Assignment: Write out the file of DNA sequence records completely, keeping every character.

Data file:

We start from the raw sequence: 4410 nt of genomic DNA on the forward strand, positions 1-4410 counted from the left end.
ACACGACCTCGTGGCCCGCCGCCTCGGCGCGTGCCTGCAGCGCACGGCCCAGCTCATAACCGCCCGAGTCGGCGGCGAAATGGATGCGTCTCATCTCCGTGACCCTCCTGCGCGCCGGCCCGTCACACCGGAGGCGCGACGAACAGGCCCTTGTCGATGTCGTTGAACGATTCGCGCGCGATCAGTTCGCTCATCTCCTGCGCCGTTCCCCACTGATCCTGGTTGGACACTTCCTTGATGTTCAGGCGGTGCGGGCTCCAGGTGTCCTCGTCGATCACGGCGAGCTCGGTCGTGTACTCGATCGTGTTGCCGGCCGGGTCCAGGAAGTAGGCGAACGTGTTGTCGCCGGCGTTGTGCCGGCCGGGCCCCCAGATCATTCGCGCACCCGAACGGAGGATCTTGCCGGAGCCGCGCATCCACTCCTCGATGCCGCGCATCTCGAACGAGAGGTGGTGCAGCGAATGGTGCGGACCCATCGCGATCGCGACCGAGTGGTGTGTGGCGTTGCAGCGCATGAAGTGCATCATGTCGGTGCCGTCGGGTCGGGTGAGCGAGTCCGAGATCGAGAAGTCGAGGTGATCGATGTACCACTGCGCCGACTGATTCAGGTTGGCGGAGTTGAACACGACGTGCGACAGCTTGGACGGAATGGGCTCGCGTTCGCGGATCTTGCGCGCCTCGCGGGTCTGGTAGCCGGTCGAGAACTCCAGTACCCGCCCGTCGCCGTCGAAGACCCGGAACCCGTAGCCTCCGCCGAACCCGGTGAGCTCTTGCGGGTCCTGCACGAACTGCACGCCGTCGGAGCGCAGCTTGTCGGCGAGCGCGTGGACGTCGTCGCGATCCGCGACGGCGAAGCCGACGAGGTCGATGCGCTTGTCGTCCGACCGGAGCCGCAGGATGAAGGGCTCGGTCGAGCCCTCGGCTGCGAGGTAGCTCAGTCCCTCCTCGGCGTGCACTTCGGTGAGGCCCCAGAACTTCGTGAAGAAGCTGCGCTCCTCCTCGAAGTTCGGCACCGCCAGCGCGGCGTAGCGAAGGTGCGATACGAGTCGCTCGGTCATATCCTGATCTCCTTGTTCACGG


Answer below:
We start from the raw sequence: 4410 nt of genomic DNA on the forward strand, positions 1-4410 counted from the left end.
ACACGACCTCGTGGCCCGCCGCCTCGGCGCGTGCCTGCAGCGCACGGCCCAGCTCATAACCGCCCGAGTCGGCGGCGAAATGGATGCGTCTCATCTCCGTGACCCTCCTGCGCGCCGGCCCGTCACACCGGAGGCGCGACGAACAGGCCCTTGTCGATGTCGTTGAACGATTCGCGCGCGATCAGTTCGCTCATCTCCTGCGCCGTTCCCCACTGATCCTGGTTGGACACTTCCTTGATGTTCAGGCGGTGCGGGCTCCAGGTGTCCTCGTCGATCACGGCGAGCTCGGTCGTGTACTCGATCGTGTTGCCGGCCGGGTCCAGGAAGTAGGCGAACGTGTTGTCGCCGGCGTTGTGCCGGCCGGGCCCCCAGATCATTCGCGCACCCGAACGGAGGATCTTGCCGGAGCCGCGCATCCACTCCTCGATGCCGCGCATCTCGAACGAGAGGTGGTGCAGCGAATGGTGCGGACCCATCGCGATCGCGACCGAGTGGTGTGTGGCGTTGCAGCGCATGAAGTGCATCATGTCGGTGCCGTCGGGTCGGGTGAGCGAGTCCGAGATCGAGAAGTCGAGGTGATCGATGTACCACTGCGCCGACTGATTCAGGTTGGCGGAGTTGAACACGACGTGCGACAGCTTGGACGGAATGGGCTCGCGTTCGCGGATCTTGCGCGCCTCGCGGGTCTGGTAGCCGGTCGAGAACTCCAGTACCCGCCCGTCGCCGTCGAAGACCCGGAACCCGTAGCCTCCGCCGAACCCGGTGAGCTCTTGCGGGTCCTGCACGAACTGCACGCCGTCGGAGCGCAGCTTGTCGGCGAGCGCGTGGACGTCGTCGCGATCCGCGACGGCGAAGCCGACGAGGTCGATGCGCTTGTCGTCCGACCGGAGCCGCAGGATGAAGGGCTCGGTCGAGCCCTCGGCTGCGAGGTAGCTCAGTCCCTCCTCGGCGTGCACTTCGGTGAGGCCCCAGAACTTCGTGAAGAAGCTGCGCTCCTCCTCGAAGTTCGGCACCGCCAGCGCGGCGTAGCGAAGGTGCGATACGAGTCGCTCGGTCATATCCTGATCTCCTTGTTCACGG